A week or so ago, I was saddened to read Jim Stasheff's post on the AlgTop mailing list, announcing the passing of Colin Day, after a long bout with cancer.

I was thinking of reading Colin Day's PhD thesis in his memory, and trying to understand it (the title certainly sounds interesting); but I found it to be difficult to access. The reference is:

Day, Colin
A topological construction of Vassiliev style invariants of links.
Thesis (Ph.D.)--The University of North Carolina at Chapel Hill. 1993. 99 pp.

The standard course of action (I think) would be to write to the UNC library and to pay for access; but I'm wondering whether his PhD thesis, or a good summary of it, or anything related is freely available anywhere.

Does anyone know how Colin Day's work can be easily accessed?

  • $\begingroup$ Is he the same person who also has a different(?) dissertation at South Carolina?(genealogy.math.ndsu.nodak.edu/id.php?id=1026) $\endgroup$
    – Unknown
    Feb 27, 2012 at 9:56
  • $\begingroup$ To save others the Googling trouble, here's a link to the UNC library entry: search.lib.unc.edu/search?R=UNCb2492225 -- confusingly, the author they have is Edward Bomback. Unfortunately, they only have print access it seems. $\endgroup$ Feb 27, 2012 at 10:01
  • 1
    $\begingroup$ @Unknown: No, it's just a coincidence of names. $\endgroup$ Feb 27, 2012 at 12:12
  • $\begingroup$ @Daniel: Can't you just borrow a paper copy from UNC's library via interlibrary loan? $\endgroup$ Feb 27, 2012 at 16:50
  • $\begingroup$ @Jim, an interesting coincidence. $\endgroup$
    – Unknown
    Feb 27, 2012 at 23:06

2 Answers 2


I appreciate the interest shown. It apparently is on microfiche. I am in contact with the UNC math library and hope to have access I can share.

Update: It is now available at


scroll down to Colin...

Please let me know if you access it or if you have trouble accessing it.

  • 4
    $\begingroup$ @Jim: I'm shocked and saddened to learn that Colin has passed away! I knew him from several interactions, including a summer at Park City, where I first really got to know him. He was a wonderful guy, and I remember having a conversation with him and Is Singer, and Is saying how very much he had enjoyed meeting Colin. I'm sure that he impressed many people the same way. $\endgroup$ Feb 27, 2012 at 16:59
  • 1
    $\begingroup$ @jim and Robert. I have the same feelings. I recall him as a lad attending the Georgia topology conference. He was full of enthusiasm and joy of life. $\endgroup$ Feb 27, 2012 at 22:47
  • $\begingroup$ Excellent! Please forward me a copy (and post a link here), if you get access you can share. Would e-mails from additional people (to show that there is wider interest) help? $\endgroup$ Feb 27, 2012 at 23:34
  • $\begingroup$ I updated this with the link you posted on ALGTOP-L. Hopefully that is OK. $\endgroup$ Apr 5, 2012 at 8:39
  • $\begingroup$ Daniel, Thanks for doing that. $\endgroup$ Apr 7, 2012 at 18:19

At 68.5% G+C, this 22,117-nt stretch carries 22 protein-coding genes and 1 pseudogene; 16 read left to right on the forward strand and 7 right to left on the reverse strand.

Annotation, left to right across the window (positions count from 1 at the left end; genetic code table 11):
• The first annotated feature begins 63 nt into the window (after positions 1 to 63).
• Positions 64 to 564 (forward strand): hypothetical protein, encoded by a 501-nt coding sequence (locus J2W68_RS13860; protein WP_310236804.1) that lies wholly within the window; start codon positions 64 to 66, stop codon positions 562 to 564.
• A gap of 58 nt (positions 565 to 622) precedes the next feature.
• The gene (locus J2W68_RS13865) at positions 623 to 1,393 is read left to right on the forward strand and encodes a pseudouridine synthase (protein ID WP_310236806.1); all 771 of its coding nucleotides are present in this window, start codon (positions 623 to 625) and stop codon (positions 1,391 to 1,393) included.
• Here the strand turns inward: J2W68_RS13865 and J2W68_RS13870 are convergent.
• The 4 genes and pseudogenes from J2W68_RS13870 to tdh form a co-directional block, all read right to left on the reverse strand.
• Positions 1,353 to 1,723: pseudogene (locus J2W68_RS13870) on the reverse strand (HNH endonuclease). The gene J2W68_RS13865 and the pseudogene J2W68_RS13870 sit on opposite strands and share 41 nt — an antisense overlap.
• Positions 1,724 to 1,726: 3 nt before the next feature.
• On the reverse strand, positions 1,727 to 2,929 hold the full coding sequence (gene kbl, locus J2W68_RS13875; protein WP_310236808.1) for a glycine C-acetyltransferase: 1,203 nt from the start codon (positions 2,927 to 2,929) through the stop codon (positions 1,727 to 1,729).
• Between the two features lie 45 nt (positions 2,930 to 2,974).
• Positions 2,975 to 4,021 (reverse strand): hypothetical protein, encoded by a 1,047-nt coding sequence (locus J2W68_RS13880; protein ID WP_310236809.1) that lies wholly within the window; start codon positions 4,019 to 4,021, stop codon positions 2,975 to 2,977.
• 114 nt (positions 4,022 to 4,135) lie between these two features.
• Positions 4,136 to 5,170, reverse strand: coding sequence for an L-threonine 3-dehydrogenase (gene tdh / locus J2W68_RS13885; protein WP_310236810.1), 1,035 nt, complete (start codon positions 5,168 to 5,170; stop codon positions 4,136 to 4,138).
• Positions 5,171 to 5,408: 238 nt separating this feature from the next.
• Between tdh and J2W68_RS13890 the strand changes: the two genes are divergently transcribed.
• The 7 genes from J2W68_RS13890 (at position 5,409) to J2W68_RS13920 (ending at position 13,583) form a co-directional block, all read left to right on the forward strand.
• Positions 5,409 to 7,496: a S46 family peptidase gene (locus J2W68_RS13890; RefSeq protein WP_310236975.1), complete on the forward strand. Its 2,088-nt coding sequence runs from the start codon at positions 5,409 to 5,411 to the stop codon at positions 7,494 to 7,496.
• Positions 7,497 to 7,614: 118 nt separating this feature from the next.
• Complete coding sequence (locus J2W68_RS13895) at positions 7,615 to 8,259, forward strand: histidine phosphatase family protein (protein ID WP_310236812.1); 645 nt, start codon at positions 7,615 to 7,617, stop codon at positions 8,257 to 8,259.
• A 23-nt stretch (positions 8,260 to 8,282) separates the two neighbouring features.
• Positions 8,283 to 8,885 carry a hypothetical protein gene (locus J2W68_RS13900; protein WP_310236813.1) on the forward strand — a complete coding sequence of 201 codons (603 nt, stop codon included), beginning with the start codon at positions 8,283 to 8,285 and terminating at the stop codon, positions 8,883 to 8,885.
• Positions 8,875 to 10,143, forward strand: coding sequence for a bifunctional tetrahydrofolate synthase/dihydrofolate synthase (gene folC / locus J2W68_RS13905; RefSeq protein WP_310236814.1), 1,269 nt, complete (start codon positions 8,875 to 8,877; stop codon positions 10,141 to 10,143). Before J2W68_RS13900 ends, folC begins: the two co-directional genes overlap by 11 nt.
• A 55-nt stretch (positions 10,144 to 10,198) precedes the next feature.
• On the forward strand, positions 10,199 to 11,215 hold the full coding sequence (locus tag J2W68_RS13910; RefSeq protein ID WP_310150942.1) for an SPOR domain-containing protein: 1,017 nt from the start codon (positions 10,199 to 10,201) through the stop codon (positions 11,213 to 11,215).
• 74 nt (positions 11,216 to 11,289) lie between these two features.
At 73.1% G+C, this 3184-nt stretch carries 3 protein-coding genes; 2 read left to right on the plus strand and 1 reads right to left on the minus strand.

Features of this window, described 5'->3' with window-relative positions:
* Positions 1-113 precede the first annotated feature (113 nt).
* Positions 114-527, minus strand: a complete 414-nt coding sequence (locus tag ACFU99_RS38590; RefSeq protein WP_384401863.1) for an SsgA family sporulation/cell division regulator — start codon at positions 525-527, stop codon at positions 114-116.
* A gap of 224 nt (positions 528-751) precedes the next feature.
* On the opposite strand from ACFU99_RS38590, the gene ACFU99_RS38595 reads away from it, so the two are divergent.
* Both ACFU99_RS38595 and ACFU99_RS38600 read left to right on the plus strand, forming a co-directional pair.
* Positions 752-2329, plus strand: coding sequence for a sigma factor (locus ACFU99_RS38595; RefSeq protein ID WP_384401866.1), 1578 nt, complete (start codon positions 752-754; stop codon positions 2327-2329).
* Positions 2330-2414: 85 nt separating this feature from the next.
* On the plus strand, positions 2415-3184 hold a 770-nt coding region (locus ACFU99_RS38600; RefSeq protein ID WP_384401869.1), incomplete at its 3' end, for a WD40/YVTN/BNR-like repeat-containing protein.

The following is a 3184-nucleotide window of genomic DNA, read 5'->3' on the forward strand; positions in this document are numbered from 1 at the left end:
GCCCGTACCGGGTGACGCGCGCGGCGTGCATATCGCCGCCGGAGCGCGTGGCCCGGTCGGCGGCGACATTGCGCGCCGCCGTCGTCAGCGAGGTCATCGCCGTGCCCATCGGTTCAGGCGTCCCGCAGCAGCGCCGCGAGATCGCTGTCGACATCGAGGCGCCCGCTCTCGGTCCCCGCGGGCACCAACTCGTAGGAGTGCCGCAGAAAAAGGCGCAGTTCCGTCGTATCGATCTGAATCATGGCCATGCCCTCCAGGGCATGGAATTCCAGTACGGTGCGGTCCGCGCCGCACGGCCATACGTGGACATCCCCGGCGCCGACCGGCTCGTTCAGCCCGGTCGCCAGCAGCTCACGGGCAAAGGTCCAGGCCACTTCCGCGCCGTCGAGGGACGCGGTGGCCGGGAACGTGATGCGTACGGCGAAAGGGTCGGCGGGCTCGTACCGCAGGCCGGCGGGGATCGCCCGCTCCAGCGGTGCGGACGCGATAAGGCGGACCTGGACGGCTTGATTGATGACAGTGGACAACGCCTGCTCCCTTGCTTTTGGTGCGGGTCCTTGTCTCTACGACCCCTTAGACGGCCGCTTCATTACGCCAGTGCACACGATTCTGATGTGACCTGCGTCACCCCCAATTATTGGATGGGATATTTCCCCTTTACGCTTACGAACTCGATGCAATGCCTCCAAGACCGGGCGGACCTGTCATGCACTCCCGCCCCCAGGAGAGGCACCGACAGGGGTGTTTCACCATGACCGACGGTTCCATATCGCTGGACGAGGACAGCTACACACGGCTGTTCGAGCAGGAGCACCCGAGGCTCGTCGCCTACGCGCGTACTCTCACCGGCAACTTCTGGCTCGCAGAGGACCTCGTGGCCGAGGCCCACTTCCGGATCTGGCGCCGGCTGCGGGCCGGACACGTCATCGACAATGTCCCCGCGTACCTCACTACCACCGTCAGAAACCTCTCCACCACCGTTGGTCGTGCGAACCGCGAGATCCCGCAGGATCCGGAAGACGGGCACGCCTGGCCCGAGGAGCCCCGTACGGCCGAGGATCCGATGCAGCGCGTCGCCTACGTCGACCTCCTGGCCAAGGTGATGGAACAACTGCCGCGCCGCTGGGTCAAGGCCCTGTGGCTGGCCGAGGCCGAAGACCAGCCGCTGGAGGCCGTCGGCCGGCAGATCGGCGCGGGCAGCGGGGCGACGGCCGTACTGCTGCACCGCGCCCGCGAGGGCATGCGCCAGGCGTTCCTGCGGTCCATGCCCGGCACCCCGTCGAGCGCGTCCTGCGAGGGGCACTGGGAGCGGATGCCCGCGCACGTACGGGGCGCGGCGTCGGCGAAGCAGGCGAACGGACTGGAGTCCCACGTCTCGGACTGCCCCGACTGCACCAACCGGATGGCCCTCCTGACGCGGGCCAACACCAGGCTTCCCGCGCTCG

It's always worth contacting the dissertation adviser. Aside from that option, dissertations are increasingly available online, typically requiring interlibrary loan services. The company involved is called ProQuest here. Their search form returns this kind of header, followed by a lengthy abstract:

A topological construction of Vassiliev style invariants of links Day, Colin; Stasheff, James D. The University of North Carolina at Chapel Hill, 1993. 1993. 9324015.

To get beyond this public listing, direct purchase or interlibrary loan access then has to be used (which I haven't actually done). Keep in mind that most dissertations don't have lasting scholarly value in themselves. But Colin Day left mathematics soon after his degree and didn't publish further. I hosted his visit to our department when he was considering graduate schools and am saddened to hear of his premature death.

ADDED: Maybe it's useful to quote the online abstract of the thesis (symbols edited).

"An explicit construction of Vassiliev style link invariants is developed; a new construction of Vassiliev knot invariants is shown in the process. Inside the space of all maps $\mathcal{L}_n$ from $\prod_{i=1}^{n} S^1$ to $\mathbb{R}^3$ is the discriminant $\Sigma$, which is the set of maps that are not embeddings. Following Vassiliev, we employ a spectral sequence to find certain homology groups of the discriminant and, using a sort of infinite dimensional Alexander Duality, obtain knot and link invariants which are elements of $\widetilde{H}^0(\mathcal{L}^{n} - \Sigma$) and are link invariants of finite type. To calculate the value of the invariant on a knot or link we need some initial data; the needed data is entered into a table called an actuality table. Following Vassiliev, an inductive algorithm is developed that allows us to trace the progress of a given cycle through the spectral sequence without having to calculate the entire spectra sequence. We carefully investigate the geometry of the discriminant in the course of this development.

"We give examples of how the invariants are derived and how they are evaluated on links. The examples presented include examples of knot invariants, link invariants and invariants of link homotopy; we evaluate one of the invariants of link homotopy for two component links on a whole class of two component links. We also give the generalization to links of Birman and Lin's result that establishes an important relationship between invariants of finite type and a general form of the HOMFLY polynomial."


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